Hey guys, I’m at the point where I’m experimenting unicycling backwards. I was trying it out last night and I was wondering if anyone had experienced an unfortunate fall hitting the spine? It seems very vulnerable to me since the feet tend to be on the pedals. The last thing I want is a slipped disc of sorts.
Any way to protect / guard against the hitting of the spine?
I’ve never fallen on my coxyx when learning to ride backwards, only when muniiing. And yes a rucksack with some sort of padding in it will protect your back. If you really think you’re going to fall backwards then maybe think about your elbows aswell, it’s not that difficult to smash an elbow, and very unpleasent.
I’m still trying to learn backwards riding. I’ve found it’s way harder to run or walk out of a UPD backwards and have fallen a number of times. I usually land on my a$$ and my elbows so this is another vote for elbow guards. Mine have really paid off.
I too have been struggling with learning to ride backwards. I’ve been reaching out and using a wall for guidance, but progress is slow. I can maybe do 20-30 feet using the wall, and only a few feet without the wall support.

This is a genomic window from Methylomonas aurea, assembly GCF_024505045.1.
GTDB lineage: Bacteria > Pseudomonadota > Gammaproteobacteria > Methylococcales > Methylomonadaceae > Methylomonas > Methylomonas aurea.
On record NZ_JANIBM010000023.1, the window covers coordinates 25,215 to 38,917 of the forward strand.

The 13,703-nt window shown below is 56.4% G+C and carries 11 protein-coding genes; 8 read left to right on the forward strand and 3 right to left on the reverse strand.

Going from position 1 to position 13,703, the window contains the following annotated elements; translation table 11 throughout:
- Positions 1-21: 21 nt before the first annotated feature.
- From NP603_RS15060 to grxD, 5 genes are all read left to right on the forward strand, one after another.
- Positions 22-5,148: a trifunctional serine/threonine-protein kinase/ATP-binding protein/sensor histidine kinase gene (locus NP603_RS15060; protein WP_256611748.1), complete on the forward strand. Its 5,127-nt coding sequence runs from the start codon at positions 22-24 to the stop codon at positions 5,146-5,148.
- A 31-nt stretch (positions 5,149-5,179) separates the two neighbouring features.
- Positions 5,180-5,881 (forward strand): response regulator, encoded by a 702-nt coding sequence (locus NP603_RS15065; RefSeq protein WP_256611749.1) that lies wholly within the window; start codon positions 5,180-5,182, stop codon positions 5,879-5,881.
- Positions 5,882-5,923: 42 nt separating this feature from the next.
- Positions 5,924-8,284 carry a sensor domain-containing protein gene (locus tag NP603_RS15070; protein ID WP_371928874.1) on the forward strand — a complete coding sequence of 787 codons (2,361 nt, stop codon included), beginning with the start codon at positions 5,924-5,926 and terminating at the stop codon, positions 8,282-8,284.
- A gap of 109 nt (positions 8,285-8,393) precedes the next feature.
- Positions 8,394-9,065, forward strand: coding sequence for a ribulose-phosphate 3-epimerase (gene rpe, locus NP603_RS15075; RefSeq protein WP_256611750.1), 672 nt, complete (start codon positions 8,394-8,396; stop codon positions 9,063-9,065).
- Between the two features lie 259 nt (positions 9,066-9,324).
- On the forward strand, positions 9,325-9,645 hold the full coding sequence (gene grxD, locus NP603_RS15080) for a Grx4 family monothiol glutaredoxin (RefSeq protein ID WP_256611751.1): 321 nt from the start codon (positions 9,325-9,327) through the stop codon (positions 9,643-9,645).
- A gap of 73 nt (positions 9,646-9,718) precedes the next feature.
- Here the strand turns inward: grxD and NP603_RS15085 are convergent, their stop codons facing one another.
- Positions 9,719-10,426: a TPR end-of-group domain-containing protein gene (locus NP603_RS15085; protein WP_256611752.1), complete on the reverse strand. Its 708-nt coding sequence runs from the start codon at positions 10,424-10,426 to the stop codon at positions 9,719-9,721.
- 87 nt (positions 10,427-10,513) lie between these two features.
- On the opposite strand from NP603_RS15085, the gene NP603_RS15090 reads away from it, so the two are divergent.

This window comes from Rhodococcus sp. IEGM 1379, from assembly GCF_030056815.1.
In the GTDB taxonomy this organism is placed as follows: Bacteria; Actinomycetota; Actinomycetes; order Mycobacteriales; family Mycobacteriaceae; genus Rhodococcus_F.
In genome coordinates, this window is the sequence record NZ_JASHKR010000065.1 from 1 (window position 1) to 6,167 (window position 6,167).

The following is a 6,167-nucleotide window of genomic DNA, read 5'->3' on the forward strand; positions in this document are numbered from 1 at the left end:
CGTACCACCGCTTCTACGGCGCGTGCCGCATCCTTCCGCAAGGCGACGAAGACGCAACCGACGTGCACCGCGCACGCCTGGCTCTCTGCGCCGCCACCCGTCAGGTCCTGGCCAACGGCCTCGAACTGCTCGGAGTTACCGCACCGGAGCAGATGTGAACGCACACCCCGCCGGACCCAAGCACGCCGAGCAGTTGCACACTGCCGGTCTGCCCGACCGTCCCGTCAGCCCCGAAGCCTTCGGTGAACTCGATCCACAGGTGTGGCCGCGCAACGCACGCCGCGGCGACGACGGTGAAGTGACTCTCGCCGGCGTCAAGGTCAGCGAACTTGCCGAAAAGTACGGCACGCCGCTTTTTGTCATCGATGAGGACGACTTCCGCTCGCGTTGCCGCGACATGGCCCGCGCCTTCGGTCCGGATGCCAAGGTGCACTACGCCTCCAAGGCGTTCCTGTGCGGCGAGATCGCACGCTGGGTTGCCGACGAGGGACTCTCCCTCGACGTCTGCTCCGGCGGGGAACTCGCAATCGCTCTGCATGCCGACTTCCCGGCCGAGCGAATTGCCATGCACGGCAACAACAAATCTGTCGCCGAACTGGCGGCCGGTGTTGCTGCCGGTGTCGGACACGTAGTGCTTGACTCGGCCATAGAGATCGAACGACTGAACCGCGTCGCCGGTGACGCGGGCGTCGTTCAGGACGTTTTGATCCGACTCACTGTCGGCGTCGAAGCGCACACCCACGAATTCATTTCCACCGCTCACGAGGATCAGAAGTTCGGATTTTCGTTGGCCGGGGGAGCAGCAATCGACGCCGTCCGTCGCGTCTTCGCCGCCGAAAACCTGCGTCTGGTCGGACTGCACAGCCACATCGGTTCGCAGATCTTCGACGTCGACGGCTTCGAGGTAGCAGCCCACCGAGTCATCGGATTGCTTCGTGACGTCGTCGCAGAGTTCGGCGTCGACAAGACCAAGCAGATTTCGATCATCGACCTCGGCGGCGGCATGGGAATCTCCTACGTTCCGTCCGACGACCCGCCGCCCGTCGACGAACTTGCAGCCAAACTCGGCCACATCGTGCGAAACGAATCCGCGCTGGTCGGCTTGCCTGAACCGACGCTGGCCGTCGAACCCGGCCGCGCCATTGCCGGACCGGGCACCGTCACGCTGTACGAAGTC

I too am afraid of landing my spine on the uni, but so far I have been able to hop off onto my feet.
Here is the dreaded spine-pedal contact, but this dude was going forward.
I ride backwards often, I fall on my back usually once a ride or every other ride. I had at least 3 backwards falls just today. Back feels fine. My elbow is a bit sore, no pain no gain, eh.
If you are worried about falling backwards listen to the folks here and get elbow pads.
Take the fall with your bottom and roll back on the forearm with your hands in fists. As you hit the ground roll to one side or the other. This is the proper way to fall backwards. It will enable you to fall without hitting your back to hard and without spraining your wrists. It helps to practice the fall a few times(no joke). Stand up fall over backwards, butt-to-forearm with hands in closed fists, rolling to one side. After a couple practice falls you will realize the real thing wil not at all be to bad.
P.S This is priceless. However he got lucky and missed the pedal in this one. Still quite the fall.
You’ll find you fall on your back a lot less then you would think when learning to ride backwards. I learnt by riding forwards doing a 180 then only doing a few pedal revs backwards, over time this increased and I could ride backwards. I also noticed a vast improvement once I was able to idle also, as when you feel unable to go backwards any further you can just idle or quickly switch back into a forward pedal again.